Sikhism originated in the Punjab region of medieval India. The monotheistic teachings of Sikh gurus combined elements of Islam and Hinduism. Sikhs worship one formless God and follow the teachings of Guru Granth Sahib, their holy scripture. Sikhs focus on worship through devotion, truthful living and service to humanity. With about 25 million followers, Sikhism is one of the youngest and fifth largest world religions.

Comparing Polytheistic and Monotheistic Religions

While polytheism and monotheism represent contrasting approaches to theology, cosmology and ethics, there are also some commonalities shared between different religious systems:

Polytheistic Religions Monotheistic Religions
Belief in multiple gods controlling different realms of life and nature Belief in a single omnipotent, omniscient God
Gods are anthropomorphic with human emotions and forms The single God is an eternal divine being not limited to human characteristics
Worship takes the form of tributes, offerings, celebrations for different deities Worship centers around prayer, glorification, obedience and love for the one supreme God
Afterlife beliefs oriented around notions of ancestral spirits, reincarnation etc. Belief in eternal afterlife – either union with God or condemnation away from God’s grace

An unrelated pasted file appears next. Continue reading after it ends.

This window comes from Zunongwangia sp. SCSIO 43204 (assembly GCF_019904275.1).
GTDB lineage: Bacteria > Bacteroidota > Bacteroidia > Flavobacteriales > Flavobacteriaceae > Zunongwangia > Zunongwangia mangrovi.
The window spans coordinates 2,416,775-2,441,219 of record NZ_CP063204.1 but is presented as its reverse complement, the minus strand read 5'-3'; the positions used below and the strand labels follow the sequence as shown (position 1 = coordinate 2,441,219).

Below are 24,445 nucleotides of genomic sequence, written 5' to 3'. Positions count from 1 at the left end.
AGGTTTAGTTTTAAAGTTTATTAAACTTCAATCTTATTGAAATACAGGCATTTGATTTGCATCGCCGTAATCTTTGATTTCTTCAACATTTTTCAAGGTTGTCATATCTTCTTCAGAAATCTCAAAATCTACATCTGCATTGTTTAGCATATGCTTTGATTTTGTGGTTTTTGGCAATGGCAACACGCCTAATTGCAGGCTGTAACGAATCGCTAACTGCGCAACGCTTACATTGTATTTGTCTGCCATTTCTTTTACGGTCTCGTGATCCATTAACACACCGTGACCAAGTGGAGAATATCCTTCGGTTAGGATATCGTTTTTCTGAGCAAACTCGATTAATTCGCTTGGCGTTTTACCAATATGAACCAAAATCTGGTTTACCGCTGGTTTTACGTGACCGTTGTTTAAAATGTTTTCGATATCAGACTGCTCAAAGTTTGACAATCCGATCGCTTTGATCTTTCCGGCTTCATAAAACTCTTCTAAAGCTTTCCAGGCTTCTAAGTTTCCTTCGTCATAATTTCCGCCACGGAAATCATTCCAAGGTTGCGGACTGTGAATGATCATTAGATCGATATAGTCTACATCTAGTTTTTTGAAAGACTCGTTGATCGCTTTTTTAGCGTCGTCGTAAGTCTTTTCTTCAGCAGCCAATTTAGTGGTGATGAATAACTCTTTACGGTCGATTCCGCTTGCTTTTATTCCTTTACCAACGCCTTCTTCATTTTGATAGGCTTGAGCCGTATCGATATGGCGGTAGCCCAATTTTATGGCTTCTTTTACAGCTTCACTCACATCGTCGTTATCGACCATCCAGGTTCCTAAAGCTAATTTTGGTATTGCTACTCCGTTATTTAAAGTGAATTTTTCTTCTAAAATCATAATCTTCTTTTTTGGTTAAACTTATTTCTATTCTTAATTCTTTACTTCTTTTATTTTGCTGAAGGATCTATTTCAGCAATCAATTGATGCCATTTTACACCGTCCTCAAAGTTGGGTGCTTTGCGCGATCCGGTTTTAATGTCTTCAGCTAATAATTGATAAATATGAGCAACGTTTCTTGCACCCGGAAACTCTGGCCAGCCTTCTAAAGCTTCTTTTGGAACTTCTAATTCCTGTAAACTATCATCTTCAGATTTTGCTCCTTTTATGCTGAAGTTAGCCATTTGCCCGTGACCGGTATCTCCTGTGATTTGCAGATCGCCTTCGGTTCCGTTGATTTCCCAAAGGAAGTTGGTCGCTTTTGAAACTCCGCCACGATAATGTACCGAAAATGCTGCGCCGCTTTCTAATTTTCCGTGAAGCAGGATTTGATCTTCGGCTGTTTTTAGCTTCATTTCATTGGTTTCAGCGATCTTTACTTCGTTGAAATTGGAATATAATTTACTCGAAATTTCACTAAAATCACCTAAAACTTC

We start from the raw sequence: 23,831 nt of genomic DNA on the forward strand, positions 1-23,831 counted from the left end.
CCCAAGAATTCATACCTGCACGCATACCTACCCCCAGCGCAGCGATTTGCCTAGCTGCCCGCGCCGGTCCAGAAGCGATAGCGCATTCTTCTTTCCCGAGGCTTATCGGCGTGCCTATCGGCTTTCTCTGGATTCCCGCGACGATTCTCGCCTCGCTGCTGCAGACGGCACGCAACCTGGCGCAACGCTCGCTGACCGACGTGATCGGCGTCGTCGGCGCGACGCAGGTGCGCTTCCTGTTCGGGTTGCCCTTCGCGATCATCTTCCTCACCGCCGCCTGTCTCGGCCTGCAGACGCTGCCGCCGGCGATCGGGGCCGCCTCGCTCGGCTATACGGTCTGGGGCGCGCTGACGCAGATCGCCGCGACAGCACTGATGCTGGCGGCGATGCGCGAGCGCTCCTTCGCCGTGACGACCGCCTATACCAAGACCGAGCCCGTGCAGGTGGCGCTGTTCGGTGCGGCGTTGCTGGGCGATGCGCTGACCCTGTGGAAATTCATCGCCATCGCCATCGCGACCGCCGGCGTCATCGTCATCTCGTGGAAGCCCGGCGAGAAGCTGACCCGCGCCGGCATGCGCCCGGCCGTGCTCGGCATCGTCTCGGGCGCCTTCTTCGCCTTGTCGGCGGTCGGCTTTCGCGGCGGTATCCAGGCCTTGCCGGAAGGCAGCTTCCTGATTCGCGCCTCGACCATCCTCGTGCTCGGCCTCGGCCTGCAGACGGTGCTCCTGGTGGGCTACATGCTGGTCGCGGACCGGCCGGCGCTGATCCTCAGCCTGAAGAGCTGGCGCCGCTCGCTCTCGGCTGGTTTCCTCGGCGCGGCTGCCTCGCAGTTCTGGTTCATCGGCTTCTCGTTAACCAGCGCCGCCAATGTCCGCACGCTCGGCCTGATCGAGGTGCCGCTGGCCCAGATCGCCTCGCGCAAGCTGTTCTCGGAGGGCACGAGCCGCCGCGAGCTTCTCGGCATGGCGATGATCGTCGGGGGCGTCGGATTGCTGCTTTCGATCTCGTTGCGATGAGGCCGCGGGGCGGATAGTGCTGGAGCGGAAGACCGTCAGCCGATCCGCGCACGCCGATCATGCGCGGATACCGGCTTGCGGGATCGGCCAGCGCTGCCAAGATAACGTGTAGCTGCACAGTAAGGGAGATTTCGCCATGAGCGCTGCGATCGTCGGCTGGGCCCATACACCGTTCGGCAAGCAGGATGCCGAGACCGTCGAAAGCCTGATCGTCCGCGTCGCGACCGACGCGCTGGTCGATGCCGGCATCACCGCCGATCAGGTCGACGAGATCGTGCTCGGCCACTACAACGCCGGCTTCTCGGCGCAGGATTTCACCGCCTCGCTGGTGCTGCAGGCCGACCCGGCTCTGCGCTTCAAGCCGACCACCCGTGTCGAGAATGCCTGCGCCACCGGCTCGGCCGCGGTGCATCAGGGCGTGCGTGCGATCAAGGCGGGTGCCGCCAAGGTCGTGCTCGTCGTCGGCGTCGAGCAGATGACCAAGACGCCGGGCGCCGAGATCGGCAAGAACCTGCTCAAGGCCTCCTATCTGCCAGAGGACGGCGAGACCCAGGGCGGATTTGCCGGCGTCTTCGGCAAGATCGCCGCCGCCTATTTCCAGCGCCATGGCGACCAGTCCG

Priesthoods serve as intermediaries between the gods and human worshippers Prophets and religious leaders pass on God’s message and guidance to followers
Religious ethics and duties derive from the desires of the gods and ancestral spirits Morality and righteous behavior stem from obeying the will of the one absolute God
Use of idols, images, talismans to represent different gods Rejection of idols; focus on scriptures, sermons and prayer rituals
Belief in warring and cooperating gods with fallible personalities God depicted as eternal, omnipotent and boundless
Religion organized around seasonal festivals, rites of passage, public ceremonies Religion focused on acts of private worship, meditation and moral living

While monotheism and polytheism are fundamentally different theologically, in practice there are often similarities in lived religious experience. Monotheists may venerate saints, prophets and angels analogous to polytheistic gods. Polytheists may consider some gods supreme over others akin to monotheistic belief. At a social level, all religions utilize myths, rituals, moral codes, sacred places and community belonging to impart meaning to their followers. So while their core theological orientations differ, in practice polytheism and monotheism have influenced each other in varied and complex ways across history.


Polytheistic and monotheistic religions represent two broad modes of religious thought and practice. Polytheism focuses on worship of multiple anthropomorphic gods while monotheism centers around sole veneration of one supreme transcendent being. Polytheism emphasizes ritual propitiation of different deities while monotheism prioritizes faith, devotion and obedience to the one God. Most ancient religions were polytheistic while major contemporary faiths are predominantly monotheistic. While their theologies contrast, polytheism and monotheism often blended together in practice through history influencing each other culturally and spiritually.